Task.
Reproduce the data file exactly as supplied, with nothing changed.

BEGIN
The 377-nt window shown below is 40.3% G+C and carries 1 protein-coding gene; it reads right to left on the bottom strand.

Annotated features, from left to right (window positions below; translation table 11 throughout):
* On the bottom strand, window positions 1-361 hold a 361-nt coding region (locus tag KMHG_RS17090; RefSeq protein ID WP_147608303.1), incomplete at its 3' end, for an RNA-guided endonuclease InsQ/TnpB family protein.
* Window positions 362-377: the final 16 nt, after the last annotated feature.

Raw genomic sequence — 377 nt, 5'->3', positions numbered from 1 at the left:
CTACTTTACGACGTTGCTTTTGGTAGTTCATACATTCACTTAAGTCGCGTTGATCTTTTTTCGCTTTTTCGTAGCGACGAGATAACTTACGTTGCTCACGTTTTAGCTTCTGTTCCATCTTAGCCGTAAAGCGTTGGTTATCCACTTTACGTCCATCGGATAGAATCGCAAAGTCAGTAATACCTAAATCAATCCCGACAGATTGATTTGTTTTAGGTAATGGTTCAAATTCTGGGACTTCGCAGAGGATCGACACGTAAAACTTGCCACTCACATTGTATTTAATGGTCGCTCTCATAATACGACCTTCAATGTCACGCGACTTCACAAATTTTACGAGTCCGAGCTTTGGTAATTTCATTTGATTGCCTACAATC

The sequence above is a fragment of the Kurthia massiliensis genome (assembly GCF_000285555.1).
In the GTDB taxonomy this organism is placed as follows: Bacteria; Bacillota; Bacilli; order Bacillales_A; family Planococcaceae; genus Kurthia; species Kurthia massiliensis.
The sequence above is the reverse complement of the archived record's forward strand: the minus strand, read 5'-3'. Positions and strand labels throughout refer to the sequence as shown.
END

The 377-nt window shown below is 40.3% G+C and carries 1 protein-coding gene; it reads right to left on the bottom strand.

Annotated features, from left to right (window positions below; translation table 11 throughout):
* On the bottom strand, window positions 1-361 hold a 361-nt coding region (locus tag KMHG_RS17090; RefSeq protein ID WP_147608303.1), incomplete at its 3' end, for an RNA-guided endonuclease InsQ/TnpB family protein.
* Window positions 362-377: the final 16 nt, after the last annotated feature.

Raw genomic sequence — 377 nt, 5'->3', positions numbered from 1 at the left:
CTACTTTACGACGTTGCTTTTGGTAGTTCATACATTCACTTAAGTCGCGTTGATCTTTTTTCGCTTTTTCGTAGCGACGAGATAACTTACGTTGCTCACGTTTTAGCTTCTGTTCCATCTTAGCCGTAAAGCGTTGGTTATCCACTTTACGTCCATCGGATAGAATCGCAAAGTCAGTAATACCTAAATCAATCCCGACAGATTGATTTGTTTTAGGTAATGGTTCAAATTCTGGGACTTCGCAGAGGATCGACACGTAAAACTTGCCACTCACATTGTATTTAATGGTCGCTCTCATAATACGACCTTCAATGTCACGCGACTTCACAAATTTTACGAGTCCGAGCTTTGGTAATTTCATTTGATTGCCTACAATC

The sequence above is a fragment of the Kurthia massiliensis genome (assembly GCF_000285555.1).
In the GTDB taxonomy this organism is placed as follows: Bacteria; Bacillota; Bacilli; order Bacillales_A; family Planococcaceae; genus Kurthia; species Kurthia massiliensis.
The sequence above is the reverse complement of the archived record's forward strand: the minus strand, read 5'-3'. Positions and strand labels throughout refer to the sequence as shown.